There are no do-overs. Just do-nexts.

Taking responsibility for our choices doesn’t mean torturing ourselves about them. 

There’s a difference between realistically acknowledging our responsibility and beating ourselves up for winding up in a situation. 

It’s easy to confuse the two. 

Sometimes people are going to WANT you to feel blame or shame for a situation— and they’ll tell you if you DON’T feel blame or shame, then you’re “not accepting responsibility.” 

There are certain situations about which it’s very difficult NOT to feel blame and shame. 

If we’ve ended up in a situation the world says we “shouldn’t” have, it’s easy to get down on ourselves. 

If we’ve had a relationship, or multiple relationships, that have been painful or traumatic, it’s very common to blame ourselves for “choosing” those relationship partners. 

If we’ve ended up in challenging economic circumstances— if we’re broke— the culture really loves to make us feel bad about ourselves. Smart, “responsible” people know how to manage their money, after all. 

On a more basic level, if we’re suffering, the culture very often encourages us to examine our own role in that suffering, and “take responsibility” for it. 

I am all for taking personal responsibility. 

But a lot of what people think is “taking responsibility” is actually just shame and blame in different gift wrapping. 

If we’re actually going to take responsibility for a situation, we can’t allow ourselves to get tangled up in shame and self-blame. 

Shame and self-blame go nowhere. They do nothing but make us feel bad about ourselves and a situation we already feel bad or stressed about. 

Moreover, when we beat ourselves up over ending up in a situation, we’re almost always distorting and oversimplifying the real story of how we wound up there.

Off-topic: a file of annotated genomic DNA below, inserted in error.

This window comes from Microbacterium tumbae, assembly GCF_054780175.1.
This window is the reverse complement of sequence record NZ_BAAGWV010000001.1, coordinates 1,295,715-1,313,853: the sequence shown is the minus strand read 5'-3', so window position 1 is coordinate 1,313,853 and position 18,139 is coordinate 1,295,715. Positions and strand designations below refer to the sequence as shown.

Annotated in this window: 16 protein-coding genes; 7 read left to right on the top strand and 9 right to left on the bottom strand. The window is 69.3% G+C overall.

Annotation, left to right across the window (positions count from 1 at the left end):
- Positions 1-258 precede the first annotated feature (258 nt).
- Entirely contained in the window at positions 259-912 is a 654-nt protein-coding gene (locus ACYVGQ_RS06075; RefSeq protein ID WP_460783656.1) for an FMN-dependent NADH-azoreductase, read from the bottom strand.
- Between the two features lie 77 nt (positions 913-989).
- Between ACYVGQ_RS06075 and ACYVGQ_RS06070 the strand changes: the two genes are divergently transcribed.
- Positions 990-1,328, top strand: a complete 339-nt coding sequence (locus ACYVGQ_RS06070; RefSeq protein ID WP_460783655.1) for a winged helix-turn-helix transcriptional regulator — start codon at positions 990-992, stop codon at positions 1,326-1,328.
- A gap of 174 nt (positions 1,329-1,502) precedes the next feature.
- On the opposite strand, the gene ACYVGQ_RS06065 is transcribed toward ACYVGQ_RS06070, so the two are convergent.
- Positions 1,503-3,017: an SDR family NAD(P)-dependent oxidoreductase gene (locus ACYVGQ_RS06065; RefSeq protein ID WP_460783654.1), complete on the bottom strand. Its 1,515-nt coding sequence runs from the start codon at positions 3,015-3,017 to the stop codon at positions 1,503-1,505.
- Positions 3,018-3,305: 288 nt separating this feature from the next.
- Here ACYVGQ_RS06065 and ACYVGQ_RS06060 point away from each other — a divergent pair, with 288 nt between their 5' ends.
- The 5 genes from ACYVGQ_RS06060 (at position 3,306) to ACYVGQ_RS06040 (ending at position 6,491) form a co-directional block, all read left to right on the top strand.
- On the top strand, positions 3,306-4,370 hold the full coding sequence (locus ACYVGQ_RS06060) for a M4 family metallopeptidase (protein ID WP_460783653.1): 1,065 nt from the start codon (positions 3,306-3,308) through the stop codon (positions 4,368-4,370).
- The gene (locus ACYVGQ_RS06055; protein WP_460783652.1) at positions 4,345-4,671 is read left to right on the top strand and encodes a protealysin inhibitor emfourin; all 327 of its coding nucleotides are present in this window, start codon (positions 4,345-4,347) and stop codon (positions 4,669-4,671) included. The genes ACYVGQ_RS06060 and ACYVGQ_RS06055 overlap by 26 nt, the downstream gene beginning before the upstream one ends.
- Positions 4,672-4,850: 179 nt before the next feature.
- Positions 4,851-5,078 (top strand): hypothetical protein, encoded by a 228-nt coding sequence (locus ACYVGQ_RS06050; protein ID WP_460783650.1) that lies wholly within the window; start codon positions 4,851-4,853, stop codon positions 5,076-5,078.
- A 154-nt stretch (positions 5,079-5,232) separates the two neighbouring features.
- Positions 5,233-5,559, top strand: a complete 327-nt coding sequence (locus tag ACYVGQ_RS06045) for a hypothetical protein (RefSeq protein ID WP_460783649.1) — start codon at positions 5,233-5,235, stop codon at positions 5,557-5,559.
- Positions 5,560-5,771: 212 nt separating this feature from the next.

I have ended up in plenty of painful situations that were of my own making. 

I have wasted plenty of time calling myself stupid and irresponsible. 

Do you want to guess how helpful calling myself stupid and irresponsible has ever been to actually extricating myself from a painful situation?

Actually assuming responsibility means containing those impulses to shame and blame ourselves. 

It means noticing when we’re getting stuck in shame and self-blame, and consistently wrenching our focus in a more productive direction. 

I knew I was ACTUALLY starting to “take responsibility” when I realized that I didn’t have the luxury of wallowing in shame and self-blame. 

It may be the case that you’ve contributed to the circumstances you’re in now— though it’s very unlikely that the story is as simple as “it’s your fault.” 

Nobody wants to be the type of person who “makes excuses.” I understand why we over assume “responsibility” for our circumstances. 

Trauma survivors in particular are absolutely vicious with the self-blame. 

We VERY MUCH don’t want to be like the people in our lives who REFUSE to take responsibility for their role in our pain. 

But beating yourself up isn’t “taking responsibility.” 

Calling yourself names isn’t “taking responsibility.” 

Oversimplifying the narrative of how you got to where you are isn’t “taking responsibility.” 

However we relate to what’s come before, REAL “taking responsibility” is taking responsibility for what comes next. 

That’s literally all we can do. 

We can’t go back and un-make old decisions. 

All we can do is make the NEXT decision— the one right in front of us, right now— as consciously and purposefully as we can.